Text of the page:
The morning after 15 July 1898, news of María del Carmen Enriqueta filled the newspapers; when she died on this day in 1980, it was barely mentioned. She has almost been erased from the collective memory now, but 'La Niña de la Ciencia' (the science girl) wrote her name into the history books when she became the first baby in Andalucía to be born alive after her mother died, and only the fourth in Europe.
Gynaecologist Dr José Gálvez Ginachero, medical specialist to Maria Christina of Austria, the mother of King Alfonso XIII, who was queen regent at the time, gained global fame for performing the procedure. His path crossed with that of the girl's mother just two days earlier when she was admitted to the San Juan de Dios Provincial Civil Hospital, while heavily pregnant and with a complicated medical history.
María González Enríquez was 28 years old and known on the streets of Malaga because she lived from begging, accompanied by her husband, a very popular blind man called Antonio Sánchez. María had a prominent hump on her back, although her most severe ailments were associated with her breathing and the violent crises she used to suffer.
Once María went into labour, Dr Gálvez did what he could to stabilise her condition, but in the early hours of 15 July, because she had reached a critical state, he decided to induce the birth. Minutes after she had her last breath, the baby was born by caesarean section, weighing 1.2kg.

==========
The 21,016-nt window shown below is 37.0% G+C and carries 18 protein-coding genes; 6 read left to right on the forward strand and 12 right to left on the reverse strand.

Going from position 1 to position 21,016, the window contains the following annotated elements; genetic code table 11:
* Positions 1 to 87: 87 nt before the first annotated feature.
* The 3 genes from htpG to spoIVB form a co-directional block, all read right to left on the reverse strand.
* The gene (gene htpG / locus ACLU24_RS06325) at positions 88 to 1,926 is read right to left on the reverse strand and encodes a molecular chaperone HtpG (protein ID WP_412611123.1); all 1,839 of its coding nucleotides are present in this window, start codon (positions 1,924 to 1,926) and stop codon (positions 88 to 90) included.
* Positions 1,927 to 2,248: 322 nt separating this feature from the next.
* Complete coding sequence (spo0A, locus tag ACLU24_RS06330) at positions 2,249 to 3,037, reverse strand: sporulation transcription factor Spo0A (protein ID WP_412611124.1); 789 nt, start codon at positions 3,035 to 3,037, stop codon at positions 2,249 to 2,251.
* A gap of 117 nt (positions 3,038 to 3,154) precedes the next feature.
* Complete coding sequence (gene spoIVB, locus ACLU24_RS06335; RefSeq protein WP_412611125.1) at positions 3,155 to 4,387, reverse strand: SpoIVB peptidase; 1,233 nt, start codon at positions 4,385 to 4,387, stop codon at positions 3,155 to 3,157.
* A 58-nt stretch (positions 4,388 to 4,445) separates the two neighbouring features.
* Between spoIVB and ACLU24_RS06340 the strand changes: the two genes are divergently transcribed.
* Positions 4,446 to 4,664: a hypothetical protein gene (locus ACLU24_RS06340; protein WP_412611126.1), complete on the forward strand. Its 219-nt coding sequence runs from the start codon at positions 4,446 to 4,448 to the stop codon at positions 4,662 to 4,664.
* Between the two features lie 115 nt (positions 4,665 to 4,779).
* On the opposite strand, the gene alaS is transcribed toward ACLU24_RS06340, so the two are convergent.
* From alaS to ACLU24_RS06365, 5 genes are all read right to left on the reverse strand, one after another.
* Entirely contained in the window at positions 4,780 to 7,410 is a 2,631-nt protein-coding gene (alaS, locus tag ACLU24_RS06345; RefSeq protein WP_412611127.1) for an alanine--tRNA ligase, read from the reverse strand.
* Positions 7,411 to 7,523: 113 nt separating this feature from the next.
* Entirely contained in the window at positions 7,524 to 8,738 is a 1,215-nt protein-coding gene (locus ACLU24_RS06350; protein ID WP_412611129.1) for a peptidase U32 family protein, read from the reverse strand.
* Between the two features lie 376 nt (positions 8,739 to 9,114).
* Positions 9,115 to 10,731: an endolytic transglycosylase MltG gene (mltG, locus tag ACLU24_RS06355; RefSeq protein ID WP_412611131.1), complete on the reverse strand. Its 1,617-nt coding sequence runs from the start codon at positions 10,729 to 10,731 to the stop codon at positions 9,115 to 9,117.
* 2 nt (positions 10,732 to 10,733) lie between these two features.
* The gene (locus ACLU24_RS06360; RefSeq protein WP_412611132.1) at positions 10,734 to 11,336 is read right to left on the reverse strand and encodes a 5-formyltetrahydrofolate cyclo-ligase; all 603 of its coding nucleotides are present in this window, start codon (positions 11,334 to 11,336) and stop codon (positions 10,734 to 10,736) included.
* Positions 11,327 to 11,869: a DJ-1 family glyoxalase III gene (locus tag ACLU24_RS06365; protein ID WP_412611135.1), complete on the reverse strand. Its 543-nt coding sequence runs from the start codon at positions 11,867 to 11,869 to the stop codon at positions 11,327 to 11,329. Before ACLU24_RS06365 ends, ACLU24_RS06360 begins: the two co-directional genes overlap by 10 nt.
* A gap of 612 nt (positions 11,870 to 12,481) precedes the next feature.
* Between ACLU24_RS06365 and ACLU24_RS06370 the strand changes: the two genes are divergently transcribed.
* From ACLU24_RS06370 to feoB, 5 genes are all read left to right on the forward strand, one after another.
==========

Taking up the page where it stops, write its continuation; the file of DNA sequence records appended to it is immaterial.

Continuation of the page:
She may have survived, but María del Carmen faced further difficulties: her mother had died, her father also died when she was very young and her only sister had no means of caring for her. This meant that she grew up at the San Manuel asylum, where she was admitted in 1901 when she had hardly begun to walk. Those who knew her said that, like her mother, she was hump-backed and had difficulty speaking but also developed senility at an early age.
Dr Gálvez helped her financially all through her childhood and adolescence but 'La Niña de la Ciencia' was unable to work and she remained in the asylum. She was also forgotten by the city, which was fascinated by her story during the first months of her life but very quickly lost interest in what became of her.
Seventy years after entering the asylum for the first time, 'La Niña de la Ciencia' was moved first to the Hermanitas de los Pobres and then to the Nuestra Señora de los Ángeles asylum, where she died on 19 June 1980, at the age of 82.